Resources

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Partners

Our public and private donors, which include government and multilateral institutions, private foundations and corporates, finance projects, usually with a specific geographic and thematic focus and deliverables that contribute to our mission.

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Members

Our members are national governments and NGOs who share and support our goals, contribute annually through dues to the Wetlands International Association, and work with us to safeguard and restore wetlands.

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Our Accountability

Transparency and accountability towards our stakeholders belong to our core values; this includes actively seeking feedback on our performance. Read more...

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Vision and Mission

A world where wetlands are treasured and nurtured for their beauty, the life they support and the resources they provide. Read more...

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We are the global not-for-profit organisation dedicated to the conservation and restoration of wetlands. Wetlands are the source of water that supports all forms of […]

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Why Wetlands Matter

Wetlands cover a small percentage of the earth's surface, yet they are essential systems - they are the arteries and veins of the landscape. A world without wetlands would be a world without water, waterbirds and people. Read more...

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Peatland Treasures

Why do we consider the world’s peatlands with their black acidic waters some of the most valuable treasures on earth? By safeguarding peatlands we can reduce millions of tons of CO2, prevent major flooding, save some of the most biodiverse areas in the world and ensure water security for millions of people.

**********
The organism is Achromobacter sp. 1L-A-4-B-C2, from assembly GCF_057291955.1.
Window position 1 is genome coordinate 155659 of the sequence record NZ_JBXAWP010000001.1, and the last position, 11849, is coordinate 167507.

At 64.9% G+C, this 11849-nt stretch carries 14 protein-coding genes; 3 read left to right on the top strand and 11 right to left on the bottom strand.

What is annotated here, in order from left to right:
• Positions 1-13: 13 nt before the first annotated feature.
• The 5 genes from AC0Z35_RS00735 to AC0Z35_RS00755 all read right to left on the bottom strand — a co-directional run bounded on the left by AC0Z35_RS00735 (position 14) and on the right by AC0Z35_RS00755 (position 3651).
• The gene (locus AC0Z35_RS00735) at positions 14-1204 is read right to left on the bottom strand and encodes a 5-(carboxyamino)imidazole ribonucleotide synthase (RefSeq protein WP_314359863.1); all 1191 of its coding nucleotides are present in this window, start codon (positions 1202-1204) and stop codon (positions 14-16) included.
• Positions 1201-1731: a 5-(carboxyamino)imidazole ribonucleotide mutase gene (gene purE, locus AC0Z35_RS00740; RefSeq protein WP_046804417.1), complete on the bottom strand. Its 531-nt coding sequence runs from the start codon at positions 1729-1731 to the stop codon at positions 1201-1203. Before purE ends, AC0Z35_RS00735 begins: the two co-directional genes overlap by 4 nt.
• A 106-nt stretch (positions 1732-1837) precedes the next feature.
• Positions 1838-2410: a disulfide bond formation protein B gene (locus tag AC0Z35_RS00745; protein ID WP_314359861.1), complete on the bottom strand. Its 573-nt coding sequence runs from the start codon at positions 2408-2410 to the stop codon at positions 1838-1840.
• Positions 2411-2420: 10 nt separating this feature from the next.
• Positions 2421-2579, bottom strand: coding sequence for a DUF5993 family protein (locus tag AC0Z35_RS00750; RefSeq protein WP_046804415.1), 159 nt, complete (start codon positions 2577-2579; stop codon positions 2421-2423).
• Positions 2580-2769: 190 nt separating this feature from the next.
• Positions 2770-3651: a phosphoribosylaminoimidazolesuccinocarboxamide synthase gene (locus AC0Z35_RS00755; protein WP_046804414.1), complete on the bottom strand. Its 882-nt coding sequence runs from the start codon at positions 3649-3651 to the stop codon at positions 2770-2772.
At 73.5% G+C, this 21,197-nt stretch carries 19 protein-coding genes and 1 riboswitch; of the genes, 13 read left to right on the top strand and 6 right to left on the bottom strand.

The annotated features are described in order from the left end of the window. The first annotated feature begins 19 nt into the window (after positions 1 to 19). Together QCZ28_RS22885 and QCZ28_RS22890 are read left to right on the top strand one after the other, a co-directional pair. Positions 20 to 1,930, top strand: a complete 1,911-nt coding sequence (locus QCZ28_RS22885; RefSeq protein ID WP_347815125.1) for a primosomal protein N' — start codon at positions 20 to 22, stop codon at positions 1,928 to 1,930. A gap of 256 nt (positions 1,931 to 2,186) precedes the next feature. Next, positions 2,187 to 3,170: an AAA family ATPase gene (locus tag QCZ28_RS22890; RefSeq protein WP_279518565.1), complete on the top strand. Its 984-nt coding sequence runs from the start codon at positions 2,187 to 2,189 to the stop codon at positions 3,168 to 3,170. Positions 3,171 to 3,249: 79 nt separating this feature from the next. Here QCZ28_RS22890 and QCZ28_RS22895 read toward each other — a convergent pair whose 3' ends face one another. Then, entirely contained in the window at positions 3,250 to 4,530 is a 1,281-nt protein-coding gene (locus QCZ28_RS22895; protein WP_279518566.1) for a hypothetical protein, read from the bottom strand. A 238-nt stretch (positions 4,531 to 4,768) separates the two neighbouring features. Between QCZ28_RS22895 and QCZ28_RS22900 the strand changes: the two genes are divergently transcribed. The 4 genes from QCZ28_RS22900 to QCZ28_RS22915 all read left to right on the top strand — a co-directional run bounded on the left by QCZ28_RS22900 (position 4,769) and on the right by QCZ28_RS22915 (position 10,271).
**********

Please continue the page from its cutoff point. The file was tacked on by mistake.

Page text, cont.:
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Rivers and lakes

Wetlands in upland and mountainous areas have an important role in regulating river flows and enhancing the quantity and quality of water downstream. They face an array of threats, including the rapid melting of glaciers due to climate change, overgrazing of livestock, water diversions for agriculture and hydropower, and increased pollution.

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Water Stores from Mountains to Sea

Wetlands such as rivers, streams, swamps, lakes, and estuaries play a critical role in supplying and regulating the quantity and quality of water. Water risks to society, including scarcity, droughts and floods, are increasing around the world. Conserving and restoring wetlands is a cost-effective investment strategy to increase water security.

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Coastal wetland conservation

Considering that 23% of the world’s population and 60% of all megacities are located in lowland areas within 100 kilometres of the sea, coastal and delta wetlands are under increasing pressure. To prevent further decline we work with communities, government agencies and the private sector to monitor threats and develop practical on-the-ground conservation solutions.